Gambling often starts innocently as an enjoyable pastime. For some people it escalates into something they have trouble controlling and which is addictive. Behaviour may change as a result of the urge to gamble and others may start to notice these changes in you. You might notice that you have become withdrawn, anxious, stressed or moody around those you work with and care for.
Thoughts of making your next bet may dominate your waking hours. Guilt is often associated with addictive behaviours. You may notice you avoid talking about winnings or losses or find yourself lying to loved ones about money concerns. Unhelpful coping strategies such as drinking too much alcohol may feel like a short term solution.
The fallout from gambling addiction can be devastating: relationship difficulties, separation from partners and family and loss of employment are not unusual in those who struggle to manage their addiction. Free, impartial and compassionate support is available to anyone concerned about their own gambling behaviour or that of others.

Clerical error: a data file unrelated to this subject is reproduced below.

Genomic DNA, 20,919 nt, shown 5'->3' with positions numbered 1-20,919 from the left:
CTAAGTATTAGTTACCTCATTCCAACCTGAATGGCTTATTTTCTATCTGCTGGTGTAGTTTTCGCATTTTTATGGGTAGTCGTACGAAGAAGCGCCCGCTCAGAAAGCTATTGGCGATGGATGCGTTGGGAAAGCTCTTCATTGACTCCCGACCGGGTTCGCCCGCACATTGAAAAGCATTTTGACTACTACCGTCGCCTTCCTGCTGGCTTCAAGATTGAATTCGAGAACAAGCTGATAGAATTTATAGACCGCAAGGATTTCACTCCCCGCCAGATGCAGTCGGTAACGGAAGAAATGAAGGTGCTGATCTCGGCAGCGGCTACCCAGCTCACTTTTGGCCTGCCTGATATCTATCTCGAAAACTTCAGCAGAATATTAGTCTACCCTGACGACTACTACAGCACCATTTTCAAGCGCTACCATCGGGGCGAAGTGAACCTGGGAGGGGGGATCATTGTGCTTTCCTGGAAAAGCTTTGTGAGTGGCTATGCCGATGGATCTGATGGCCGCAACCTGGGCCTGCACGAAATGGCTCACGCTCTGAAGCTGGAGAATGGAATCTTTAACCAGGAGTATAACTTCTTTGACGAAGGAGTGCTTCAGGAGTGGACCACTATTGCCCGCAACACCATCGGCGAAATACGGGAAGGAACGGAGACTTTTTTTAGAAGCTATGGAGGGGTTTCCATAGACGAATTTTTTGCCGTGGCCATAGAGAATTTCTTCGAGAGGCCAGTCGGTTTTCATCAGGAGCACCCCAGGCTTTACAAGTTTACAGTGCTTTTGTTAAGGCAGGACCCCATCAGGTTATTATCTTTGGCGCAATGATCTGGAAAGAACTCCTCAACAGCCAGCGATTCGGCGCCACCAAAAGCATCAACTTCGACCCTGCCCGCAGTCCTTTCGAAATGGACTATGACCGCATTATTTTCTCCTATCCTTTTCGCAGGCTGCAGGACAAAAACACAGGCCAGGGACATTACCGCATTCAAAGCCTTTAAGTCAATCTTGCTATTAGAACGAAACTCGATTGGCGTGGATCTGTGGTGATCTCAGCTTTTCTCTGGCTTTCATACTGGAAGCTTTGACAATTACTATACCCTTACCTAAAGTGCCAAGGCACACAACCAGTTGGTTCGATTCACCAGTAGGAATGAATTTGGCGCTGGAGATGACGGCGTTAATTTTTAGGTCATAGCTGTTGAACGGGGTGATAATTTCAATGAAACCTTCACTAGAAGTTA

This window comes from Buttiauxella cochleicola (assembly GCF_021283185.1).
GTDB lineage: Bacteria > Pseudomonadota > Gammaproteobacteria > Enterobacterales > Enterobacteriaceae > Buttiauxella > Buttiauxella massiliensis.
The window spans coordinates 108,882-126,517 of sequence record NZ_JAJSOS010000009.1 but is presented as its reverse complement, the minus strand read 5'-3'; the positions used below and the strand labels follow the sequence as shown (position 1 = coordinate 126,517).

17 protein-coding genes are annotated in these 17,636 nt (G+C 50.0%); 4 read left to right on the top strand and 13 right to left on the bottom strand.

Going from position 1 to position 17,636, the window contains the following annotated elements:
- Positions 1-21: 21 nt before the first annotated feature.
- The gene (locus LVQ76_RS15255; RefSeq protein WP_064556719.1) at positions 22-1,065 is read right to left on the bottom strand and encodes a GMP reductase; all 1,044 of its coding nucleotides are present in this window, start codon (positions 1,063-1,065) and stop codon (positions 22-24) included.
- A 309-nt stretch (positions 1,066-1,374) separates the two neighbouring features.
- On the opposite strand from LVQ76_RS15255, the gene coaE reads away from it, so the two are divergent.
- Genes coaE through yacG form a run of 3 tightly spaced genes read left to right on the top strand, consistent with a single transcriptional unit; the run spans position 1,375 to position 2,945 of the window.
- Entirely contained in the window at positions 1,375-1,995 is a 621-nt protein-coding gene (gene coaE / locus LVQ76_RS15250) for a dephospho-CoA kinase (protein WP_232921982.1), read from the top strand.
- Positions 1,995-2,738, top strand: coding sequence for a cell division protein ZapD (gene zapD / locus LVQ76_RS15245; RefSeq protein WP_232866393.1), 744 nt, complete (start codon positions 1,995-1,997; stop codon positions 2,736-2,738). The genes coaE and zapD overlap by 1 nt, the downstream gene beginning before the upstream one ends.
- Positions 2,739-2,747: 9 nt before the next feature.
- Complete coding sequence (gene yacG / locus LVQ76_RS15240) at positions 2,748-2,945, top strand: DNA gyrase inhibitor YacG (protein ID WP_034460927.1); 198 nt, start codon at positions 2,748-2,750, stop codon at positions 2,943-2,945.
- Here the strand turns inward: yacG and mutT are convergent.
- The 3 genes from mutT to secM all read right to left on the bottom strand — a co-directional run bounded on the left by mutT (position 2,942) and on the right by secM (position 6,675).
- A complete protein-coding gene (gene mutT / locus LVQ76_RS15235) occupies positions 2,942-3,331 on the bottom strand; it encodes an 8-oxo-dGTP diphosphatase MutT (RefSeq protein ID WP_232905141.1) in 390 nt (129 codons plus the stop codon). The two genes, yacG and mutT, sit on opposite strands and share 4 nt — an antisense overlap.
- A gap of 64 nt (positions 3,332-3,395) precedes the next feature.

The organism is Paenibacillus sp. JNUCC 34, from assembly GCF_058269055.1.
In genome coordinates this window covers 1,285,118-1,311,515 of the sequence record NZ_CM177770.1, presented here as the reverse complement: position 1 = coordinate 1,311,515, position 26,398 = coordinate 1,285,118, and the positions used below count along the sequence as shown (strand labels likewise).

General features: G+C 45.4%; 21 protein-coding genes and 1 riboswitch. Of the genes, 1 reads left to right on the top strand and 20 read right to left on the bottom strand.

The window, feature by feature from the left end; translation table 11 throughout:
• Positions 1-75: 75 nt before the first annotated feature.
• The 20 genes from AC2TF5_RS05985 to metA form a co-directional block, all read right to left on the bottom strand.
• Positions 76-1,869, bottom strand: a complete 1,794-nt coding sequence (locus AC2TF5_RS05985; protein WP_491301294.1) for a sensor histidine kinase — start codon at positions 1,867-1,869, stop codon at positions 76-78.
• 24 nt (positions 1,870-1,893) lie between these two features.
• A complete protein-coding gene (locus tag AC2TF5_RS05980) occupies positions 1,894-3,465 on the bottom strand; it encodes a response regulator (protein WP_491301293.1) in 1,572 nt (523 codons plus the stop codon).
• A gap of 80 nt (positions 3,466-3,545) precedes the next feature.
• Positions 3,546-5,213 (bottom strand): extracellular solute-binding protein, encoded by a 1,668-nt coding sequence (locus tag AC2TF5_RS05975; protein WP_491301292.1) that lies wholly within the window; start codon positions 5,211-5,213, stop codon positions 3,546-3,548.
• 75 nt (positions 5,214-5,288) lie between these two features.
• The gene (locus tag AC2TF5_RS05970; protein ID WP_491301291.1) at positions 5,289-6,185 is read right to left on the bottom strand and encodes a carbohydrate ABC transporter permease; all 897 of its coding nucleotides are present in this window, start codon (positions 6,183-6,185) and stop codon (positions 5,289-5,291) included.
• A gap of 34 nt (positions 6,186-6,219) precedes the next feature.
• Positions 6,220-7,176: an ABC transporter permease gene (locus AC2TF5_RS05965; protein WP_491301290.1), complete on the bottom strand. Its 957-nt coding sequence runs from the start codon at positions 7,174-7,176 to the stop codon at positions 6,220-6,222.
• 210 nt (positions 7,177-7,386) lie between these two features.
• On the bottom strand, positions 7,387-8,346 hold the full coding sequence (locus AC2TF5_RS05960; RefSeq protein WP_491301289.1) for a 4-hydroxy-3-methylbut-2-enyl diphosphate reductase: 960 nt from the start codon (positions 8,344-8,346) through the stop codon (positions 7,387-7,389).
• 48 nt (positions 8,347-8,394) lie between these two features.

Associated financial advice and support
Gambling support for young people
The information and resource packs on this website are designed to help you and your colleagues to work as a community for better wellbeing and professional resilience. If you want to provide feedback on these resources, or to get involved in promoting wellbeing please get in touch.
It can be difficult to make a living from law and it can be pressurised and demanding. Competition and an adversarial approach to everything can make collegiate relationships difficult. This website aims to provide you with the knowledge to manage these stressors, make emotionally informed, wise professional decisions and thrive in your chosen profession.
A simple expression that sums up wellbeing is ‘travelling well’
2 in 3 barristers feel that showing signs of stress equals weakness